Scallop measurement in a 10m-high vadose canyon in pool sink, ease gill cave system, yorkshire dales, uk and a hypothetical post-deglacial canyon entrenchment timescale


Material Information

Scallop measurement in a 10m-high vadose canyon in pool sink, ease gill cave system, yorkshire dales, uk and a hypothetical post-deglacial canyon entrenchment timescale
Series Title:
Cave and Karst Science
Checkley, D.
Faulkner, Trevor
Publication Date:


Subjects / Keywords:
Scalloping ( local )
Ease Gill Cave System ( local )
Cave ( local )
Canyon ( local )
Karst ( local )
Scallop Measurement ( local )
serial ( sobekcm )


Understanding the vadose entrenchment of cave passages and relating this to the evolution of the external environment and climate has been little studied in the past. This report proposes a new technique to combine measurements of the lengths of wall scallops and their adjacent passage widths to determine the history of palaeo peak water velocity and volumetric flow rate in a vadose canyon. The study site is at an active 10m-high canyon in the Pool Sink section of the Ease Gill Cave System in the Yorkshire Dales, UK. This exhibits wall scallops continuously from its roof to its floor. The Sauter mean scallop lengths vary from 0.85 to 4.81cm and the canyon widths vary from 35 to 132cm. These enable water velocities at scallop dominant discharge to be calculated as varying from 76 to 548cm/sec. Peak flow rates are estimated to vary from 104 to 3581 litres/sec. Assuming a continuous entrenchment after the local Devensian deglaciation 18,000 years ago, this gives a mean floor lowering rate of 0.55mm per year. This seems reasonable, if both chemical and mechanical erosion applied. Based on this initiation hypothesis and assuming a constant entrenchment rate through time, the peak flow rates can be correlated roughly with known climatic changes during the Lateglacial and the Holocene. Studies of more sites in the Yorkshire Dales are required to ascertain whether such estimates of peak recharges could provide reliable proxies for major climatic events.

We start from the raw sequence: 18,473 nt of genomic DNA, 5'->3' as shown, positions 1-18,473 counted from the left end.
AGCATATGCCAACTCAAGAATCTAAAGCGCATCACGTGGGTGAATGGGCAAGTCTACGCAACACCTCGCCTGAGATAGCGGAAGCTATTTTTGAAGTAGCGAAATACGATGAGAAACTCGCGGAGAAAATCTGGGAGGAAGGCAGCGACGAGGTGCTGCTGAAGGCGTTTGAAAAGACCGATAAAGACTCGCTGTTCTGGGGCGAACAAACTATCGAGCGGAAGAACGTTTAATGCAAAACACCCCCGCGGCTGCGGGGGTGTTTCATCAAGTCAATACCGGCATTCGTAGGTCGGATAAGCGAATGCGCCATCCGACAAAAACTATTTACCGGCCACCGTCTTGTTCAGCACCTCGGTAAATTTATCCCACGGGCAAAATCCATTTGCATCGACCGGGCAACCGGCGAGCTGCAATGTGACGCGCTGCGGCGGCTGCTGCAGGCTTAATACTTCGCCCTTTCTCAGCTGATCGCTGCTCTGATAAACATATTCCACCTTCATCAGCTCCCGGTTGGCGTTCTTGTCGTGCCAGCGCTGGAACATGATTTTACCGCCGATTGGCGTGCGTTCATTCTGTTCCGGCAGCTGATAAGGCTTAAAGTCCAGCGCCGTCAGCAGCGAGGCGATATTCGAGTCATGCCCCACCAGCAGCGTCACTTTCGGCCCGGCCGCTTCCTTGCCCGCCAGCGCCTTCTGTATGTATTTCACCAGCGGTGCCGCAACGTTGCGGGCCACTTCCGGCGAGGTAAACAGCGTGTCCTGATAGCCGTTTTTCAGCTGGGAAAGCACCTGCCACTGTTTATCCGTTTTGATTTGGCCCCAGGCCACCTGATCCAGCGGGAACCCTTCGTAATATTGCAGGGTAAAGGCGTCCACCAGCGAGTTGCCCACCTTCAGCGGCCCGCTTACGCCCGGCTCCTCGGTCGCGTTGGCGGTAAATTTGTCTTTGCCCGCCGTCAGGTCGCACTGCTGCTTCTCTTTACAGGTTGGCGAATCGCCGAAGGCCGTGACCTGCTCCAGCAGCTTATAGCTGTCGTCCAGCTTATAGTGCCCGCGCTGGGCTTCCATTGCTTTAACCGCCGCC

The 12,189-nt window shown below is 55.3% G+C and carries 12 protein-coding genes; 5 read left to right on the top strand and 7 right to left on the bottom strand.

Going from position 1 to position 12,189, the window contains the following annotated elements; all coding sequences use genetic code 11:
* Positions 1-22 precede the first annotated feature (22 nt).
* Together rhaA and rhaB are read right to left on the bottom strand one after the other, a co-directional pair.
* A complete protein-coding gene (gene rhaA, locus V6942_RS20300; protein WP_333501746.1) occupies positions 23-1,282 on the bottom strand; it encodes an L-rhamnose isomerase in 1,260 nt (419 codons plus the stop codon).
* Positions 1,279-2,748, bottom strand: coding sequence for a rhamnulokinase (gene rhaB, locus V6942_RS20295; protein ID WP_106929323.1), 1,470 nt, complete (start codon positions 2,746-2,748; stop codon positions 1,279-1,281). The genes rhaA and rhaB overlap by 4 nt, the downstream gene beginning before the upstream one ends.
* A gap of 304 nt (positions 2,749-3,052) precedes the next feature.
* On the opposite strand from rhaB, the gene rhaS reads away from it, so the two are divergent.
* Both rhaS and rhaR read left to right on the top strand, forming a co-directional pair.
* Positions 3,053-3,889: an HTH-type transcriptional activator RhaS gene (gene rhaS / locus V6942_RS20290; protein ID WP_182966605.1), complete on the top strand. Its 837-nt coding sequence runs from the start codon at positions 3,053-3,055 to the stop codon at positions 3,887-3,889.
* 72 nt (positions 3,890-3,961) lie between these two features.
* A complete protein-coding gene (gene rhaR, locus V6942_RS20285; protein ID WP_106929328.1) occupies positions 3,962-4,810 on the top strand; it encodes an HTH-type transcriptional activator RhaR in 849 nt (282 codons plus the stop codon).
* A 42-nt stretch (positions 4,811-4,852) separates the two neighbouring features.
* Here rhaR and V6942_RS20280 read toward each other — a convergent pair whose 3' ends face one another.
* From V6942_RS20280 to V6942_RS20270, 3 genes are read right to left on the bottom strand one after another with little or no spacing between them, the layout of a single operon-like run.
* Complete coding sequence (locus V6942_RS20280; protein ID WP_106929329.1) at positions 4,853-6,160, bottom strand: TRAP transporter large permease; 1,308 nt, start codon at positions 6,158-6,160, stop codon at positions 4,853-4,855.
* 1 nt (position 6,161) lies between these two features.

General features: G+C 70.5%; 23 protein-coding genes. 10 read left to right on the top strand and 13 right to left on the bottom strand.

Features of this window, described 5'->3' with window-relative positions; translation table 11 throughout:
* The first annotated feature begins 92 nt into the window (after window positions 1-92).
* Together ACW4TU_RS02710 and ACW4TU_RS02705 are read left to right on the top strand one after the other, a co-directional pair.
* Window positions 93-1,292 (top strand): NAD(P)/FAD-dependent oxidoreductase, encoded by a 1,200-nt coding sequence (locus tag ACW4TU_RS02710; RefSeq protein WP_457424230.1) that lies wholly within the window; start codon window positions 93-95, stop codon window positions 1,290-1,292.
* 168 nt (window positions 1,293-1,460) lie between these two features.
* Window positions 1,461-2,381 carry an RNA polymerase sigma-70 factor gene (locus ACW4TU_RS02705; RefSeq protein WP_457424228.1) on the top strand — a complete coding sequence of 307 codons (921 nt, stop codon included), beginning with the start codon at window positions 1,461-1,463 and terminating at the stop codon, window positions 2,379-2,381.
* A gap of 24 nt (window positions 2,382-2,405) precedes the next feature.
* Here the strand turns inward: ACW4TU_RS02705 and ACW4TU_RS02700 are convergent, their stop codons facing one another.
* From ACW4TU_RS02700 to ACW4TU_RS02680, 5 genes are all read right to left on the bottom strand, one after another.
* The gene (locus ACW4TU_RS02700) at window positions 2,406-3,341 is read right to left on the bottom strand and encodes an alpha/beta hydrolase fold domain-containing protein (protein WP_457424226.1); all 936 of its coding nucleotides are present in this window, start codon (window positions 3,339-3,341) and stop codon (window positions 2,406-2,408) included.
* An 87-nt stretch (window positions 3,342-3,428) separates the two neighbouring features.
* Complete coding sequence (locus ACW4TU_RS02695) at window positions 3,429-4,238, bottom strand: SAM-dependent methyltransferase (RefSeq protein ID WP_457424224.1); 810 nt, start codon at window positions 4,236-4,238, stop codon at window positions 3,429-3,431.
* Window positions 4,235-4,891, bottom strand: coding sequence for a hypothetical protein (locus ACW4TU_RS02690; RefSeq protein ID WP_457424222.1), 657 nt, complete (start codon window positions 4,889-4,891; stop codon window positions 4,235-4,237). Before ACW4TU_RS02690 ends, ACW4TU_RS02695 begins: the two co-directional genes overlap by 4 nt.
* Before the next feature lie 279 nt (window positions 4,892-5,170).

Original Version:
Cave and Karst Science, Vol. 41, no. 2 (2014-08-01).

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